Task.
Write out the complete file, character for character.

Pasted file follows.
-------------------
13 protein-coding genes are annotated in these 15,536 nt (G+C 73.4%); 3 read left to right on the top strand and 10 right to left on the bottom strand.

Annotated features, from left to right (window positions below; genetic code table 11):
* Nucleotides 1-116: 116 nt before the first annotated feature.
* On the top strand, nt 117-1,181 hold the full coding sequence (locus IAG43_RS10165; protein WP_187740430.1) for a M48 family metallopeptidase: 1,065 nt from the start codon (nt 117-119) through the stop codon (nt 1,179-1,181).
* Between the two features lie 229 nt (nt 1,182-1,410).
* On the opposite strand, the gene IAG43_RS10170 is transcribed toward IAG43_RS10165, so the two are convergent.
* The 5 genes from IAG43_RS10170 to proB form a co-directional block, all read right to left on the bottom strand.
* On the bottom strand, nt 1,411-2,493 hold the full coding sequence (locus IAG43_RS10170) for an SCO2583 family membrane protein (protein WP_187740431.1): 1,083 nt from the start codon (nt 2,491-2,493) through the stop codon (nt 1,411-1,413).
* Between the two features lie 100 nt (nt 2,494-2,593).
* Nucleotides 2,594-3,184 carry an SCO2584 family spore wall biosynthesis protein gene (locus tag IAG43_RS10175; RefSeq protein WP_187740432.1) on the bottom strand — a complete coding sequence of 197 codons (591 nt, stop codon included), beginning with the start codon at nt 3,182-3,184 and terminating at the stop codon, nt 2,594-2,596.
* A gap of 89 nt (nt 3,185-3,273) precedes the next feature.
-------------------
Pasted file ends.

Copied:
13 protein-coding genes are annotated in these 15,536 nt (G+C 73.4%); 3 read left to right on the top strand and 10 right to left on the bottom strand.

Annotated features, from left to right (window positions below; genetic code table 11):
* Nucleotides 1-116: 116 nt before the first annotated feature.
* On the top strand, nt 117-1,181 hold the full coding sequence (locus IAG43_RS10165; protein WP_187740430.1) for a M48 family metallopeptidase: 1,065 nt from the start codon (nt 117-119) through the stop codon (nt 1,179-1,181).
* Between the two features lie 229 nt (nt 1,182-1,410).
* On the opposite strand, the gene IAG43_RS10170 is transcribed toward IAG43_RS10165, so the two are convergent.
* The 5 genes from IAG43_RS10170 to proB form a co-directional block, all read right to left on the bottom strand.
* On the bottom strand, nt 1,411-2,493 hold the full coding sequence (locus IAG43_RS10170) for an SCO2583 family membrane protein (protein WP_187740431.1): 1,083 nt from the start codon (nt 2,491-2,493) through the stop codon (nt 1,411-1,413).
* Between the two features lie 100 nt (nt 2,494-2,593).
* Nucleotides 2,594-3,184 carry an SCO2584 family spore wall biosynthesis protein gene (locus tag IAG43_RS10175; RefSeq protein WP_187740432.1) on the bottom strand — a complete coding sequence of 197 codons (591 nt, stop codon included), beginning with the start codon at nt 3,182-3,184 and terminating at the stop codon, nt 2,594-2,596.
* A gap of 89 nt (nt 3,185-3,273) precedes the next feature.